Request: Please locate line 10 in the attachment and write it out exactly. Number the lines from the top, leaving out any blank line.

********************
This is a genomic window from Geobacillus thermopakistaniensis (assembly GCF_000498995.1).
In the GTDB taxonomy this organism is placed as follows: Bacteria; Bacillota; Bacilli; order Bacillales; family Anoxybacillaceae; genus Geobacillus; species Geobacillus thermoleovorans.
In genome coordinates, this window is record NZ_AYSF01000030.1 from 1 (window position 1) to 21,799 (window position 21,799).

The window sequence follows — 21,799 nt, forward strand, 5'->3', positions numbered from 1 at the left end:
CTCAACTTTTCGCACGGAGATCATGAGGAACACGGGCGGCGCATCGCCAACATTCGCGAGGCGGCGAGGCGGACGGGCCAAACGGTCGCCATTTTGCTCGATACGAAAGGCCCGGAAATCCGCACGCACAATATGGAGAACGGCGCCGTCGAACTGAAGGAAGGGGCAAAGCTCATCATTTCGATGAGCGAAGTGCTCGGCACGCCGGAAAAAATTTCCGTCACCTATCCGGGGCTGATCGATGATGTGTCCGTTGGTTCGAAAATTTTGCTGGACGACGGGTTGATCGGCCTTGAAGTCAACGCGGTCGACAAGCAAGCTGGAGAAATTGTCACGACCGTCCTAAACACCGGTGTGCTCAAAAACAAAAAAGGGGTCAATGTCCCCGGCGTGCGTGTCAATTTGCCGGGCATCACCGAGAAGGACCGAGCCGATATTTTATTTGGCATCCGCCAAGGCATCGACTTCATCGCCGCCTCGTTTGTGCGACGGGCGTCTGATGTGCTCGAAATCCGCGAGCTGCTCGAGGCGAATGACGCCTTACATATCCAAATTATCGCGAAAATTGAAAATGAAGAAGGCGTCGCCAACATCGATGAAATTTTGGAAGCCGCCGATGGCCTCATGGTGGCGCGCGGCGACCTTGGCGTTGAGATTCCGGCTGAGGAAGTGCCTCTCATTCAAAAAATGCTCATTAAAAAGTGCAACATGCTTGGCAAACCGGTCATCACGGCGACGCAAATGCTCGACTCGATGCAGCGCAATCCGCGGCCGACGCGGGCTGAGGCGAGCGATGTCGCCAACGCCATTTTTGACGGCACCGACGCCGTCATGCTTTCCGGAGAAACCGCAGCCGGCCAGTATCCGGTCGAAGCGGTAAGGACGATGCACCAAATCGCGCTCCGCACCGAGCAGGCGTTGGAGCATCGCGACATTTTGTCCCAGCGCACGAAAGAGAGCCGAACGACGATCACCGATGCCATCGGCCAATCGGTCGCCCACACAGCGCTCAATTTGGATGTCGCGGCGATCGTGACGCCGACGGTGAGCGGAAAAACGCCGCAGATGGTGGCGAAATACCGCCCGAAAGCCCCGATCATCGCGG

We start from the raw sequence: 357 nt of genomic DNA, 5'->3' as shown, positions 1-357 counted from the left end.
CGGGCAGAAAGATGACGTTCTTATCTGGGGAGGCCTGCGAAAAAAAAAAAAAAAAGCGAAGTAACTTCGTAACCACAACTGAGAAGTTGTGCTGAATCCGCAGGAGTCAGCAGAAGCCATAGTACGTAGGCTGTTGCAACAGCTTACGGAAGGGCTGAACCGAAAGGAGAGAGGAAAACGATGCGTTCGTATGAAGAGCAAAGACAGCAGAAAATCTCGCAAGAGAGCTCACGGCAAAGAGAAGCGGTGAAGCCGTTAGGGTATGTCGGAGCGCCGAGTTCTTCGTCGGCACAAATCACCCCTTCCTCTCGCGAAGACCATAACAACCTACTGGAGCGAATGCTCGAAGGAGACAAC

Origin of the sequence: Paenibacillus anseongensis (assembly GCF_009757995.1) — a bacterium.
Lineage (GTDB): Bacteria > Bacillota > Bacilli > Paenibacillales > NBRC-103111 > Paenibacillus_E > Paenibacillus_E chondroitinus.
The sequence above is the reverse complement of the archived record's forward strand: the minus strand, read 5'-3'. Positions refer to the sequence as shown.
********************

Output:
The sequence above is the reverse complement of the archived record's forward strand: the minus strand, read 5'-3'. Positions refer to the sequence as shown.